One can clearly see in St. Germanus' words that very focus on the Mass and the altar as the place that Golgotha is perpetuated. When, in the usus antiquior, the priest stands and prays the prayers at the foot of the altar -- "Introibo ad altare Dei" -- he stands in a mystical way at the foot of the Cross. When he ascends to the altar, he ascends to the Cross itself, acting in persona Christi and offering to God the Father that one, true sacrifice.

 This is the heart and centre of the Catholic Faith and liturgical worship and it defines -- or at least should define -- the liturgical ordering of our churches. When one thinks of the great churches of Rome and Italy generally, while there are many elements that attract one's eye in these places, filled as they are with masterpieces of Western civilization, it is the ciborium that pinpoints, like a compass of sorts, the most important place in the church and draws our attention there to the altar of sacrifice. The ciborium points to and enshrines that very spot upon which the solemn, liturgical worship of the Church is offered to God the Father, through Christ the Son, in the Holy Spirit. It is akin to the ark of the covenant, as St. Germanus suggests, which covers and surrounds the Holy of Holies; is it the sacred tent.

Detail of upper portion of the baldachin of St. Peter's Basilica
So important was this considered, the Caeremoniale Episcoporum specifically instructed that altars should have a canopy suspended over them.  There were, of course, different forms this canopying of the altar took over the centuries, so let us review quickly a few of the main variants.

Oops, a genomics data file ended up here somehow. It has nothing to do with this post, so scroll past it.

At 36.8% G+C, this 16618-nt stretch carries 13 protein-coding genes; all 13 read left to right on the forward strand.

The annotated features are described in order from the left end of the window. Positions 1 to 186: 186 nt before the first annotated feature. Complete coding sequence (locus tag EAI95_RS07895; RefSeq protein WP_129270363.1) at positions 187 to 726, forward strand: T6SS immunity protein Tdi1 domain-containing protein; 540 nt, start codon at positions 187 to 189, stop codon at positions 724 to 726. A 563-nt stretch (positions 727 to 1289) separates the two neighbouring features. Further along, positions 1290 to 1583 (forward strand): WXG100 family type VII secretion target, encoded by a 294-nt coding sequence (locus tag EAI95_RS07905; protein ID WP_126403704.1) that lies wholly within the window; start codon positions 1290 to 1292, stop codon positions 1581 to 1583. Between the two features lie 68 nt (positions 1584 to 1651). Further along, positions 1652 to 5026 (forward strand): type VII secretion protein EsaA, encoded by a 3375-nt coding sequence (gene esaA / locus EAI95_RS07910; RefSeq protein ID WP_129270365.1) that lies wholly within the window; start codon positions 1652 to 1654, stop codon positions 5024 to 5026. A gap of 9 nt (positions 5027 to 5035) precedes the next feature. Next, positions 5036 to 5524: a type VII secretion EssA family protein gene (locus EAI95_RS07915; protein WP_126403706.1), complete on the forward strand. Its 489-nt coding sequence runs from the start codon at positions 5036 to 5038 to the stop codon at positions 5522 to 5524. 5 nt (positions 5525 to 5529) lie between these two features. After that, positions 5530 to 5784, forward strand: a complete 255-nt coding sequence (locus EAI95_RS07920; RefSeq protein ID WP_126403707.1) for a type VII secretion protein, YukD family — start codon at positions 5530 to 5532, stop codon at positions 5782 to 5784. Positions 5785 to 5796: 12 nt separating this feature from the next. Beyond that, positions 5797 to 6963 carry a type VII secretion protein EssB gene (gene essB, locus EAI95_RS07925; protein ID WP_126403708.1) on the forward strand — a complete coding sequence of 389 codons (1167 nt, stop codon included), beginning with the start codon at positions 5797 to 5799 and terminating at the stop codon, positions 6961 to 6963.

The first is that which is supported by four columns, being typically made of wood, stone or metal.

Sint-Andriesabdij, Bruges

Other altar canopies were textiles on frames of some sort, such as those seen at St. John's Co-Cathedral in Malta.  These are, in fact, the origin of the later word "baldachin" which came in reference to the city of Baghdad. It was from there that the precious fabrics were obtained which would be used to make this particular variation on the altar canopy.

St. John's also has the distinction of being one of those very rare places which follows the purest liturgical guidance around this form of canopy; guidance which recommends that the canopies should follow the colours of the liturgical season. Here are two examples of just that.

Note the matching canopy and antependium.

A violet canopy for the penitential seasons.
Photo Source: Bald Hiker
Here is another version of a hanging canopy made of solid materials, coming from Sir Ninian Comper's church of St. Wilfrid's, Cantley:


We will certainly continue to look at further examples in future articles though hopefully this shall serve to provide a quick introduction.

The recovery of this long lived and ancient feature of Christian worship and architecture was one of the many worthwhile goals of the Liturgical Movement -- one that should continue to find expression today as new churches are built once again in classical styles. In its forms and in its substantiality, helps to emphasize the importance, substantiality and centrality of the altar within our churches; "the center of the church" on which "the sacrifice of the Cross is made present" (CCC, para. 1182).